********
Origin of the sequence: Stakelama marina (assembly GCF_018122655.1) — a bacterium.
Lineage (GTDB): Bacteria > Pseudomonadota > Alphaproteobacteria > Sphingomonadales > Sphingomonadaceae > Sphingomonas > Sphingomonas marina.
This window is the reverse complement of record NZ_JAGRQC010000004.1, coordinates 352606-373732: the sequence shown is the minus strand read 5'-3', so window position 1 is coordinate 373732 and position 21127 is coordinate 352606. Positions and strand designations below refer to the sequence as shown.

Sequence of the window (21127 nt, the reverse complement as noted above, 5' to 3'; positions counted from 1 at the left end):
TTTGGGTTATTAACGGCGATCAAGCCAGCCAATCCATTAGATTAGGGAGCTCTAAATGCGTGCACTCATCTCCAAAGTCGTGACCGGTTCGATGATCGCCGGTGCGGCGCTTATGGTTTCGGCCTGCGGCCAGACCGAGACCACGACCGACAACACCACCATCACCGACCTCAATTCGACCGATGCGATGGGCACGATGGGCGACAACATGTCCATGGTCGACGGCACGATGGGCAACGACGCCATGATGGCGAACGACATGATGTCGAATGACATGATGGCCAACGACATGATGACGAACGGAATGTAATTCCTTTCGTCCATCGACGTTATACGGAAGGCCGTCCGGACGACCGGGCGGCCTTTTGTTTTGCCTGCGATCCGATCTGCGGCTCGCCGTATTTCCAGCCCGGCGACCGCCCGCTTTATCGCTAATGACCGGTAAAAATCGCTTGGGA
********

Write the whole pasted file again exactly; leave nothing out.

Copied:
Origin of the sequence: Stakelama marina (assembly GCF_018122655.1) — a bacterium.
Lineage (GTDB): Bacteria > Pseudomonadota > Alphaproteobacteria > Sphingomonadales > Sphingomonadaceae > Sphingomonas > Sphingomonas marina.
This window is the reverse complement of record NZ_JAGRQC010000004.1, coordinates 352606-373732: the sequence shown is the minus strand read 5'-3', so window position 1 is coordinate 373732 and position 21127 is coordinate 352606. Positions and strand designations below refer to the sequence as shown.

Sequence of the window (21127 nt, the reverse complement as noted above, 5' to 3'; positions counted from 1 at the left end):
TTTGGGTTATTAACGGCGATCAAGCCAGCCAATCCATTAGATTAGGGAGCTCTAAATGCGTGCACTCATCTCCAAAGTCGTGACCGGTTCGATGATCGCCGGTGCGGCGCTTATGGTTTCGGCCTGCGGCCAGACCGAGACCACGACCGACAACACCACCATCACCGACCTCAATTCGACCGATGCGATGGGCACGATGGGCGACAACATGTCCATGGTCGACGGCACGATGGGCAACGACGCCATGATGGCGAACGACATGATGTCGAATGACATGATGGCCAACGACATGATGACGAACGGAATGTAATTCCTTTCGTCCATCGACGTTATACGGAAGGCCGTCCGGACGACCGGGCGGCCTTTTGTTTTGCCTGCGATCCGATCTGCGGCTCGCCGTATTTCCAGCCCGGCGACCGCCCGCTTTATCGCTAATGACCGGTAAAAATCGCTTGGGA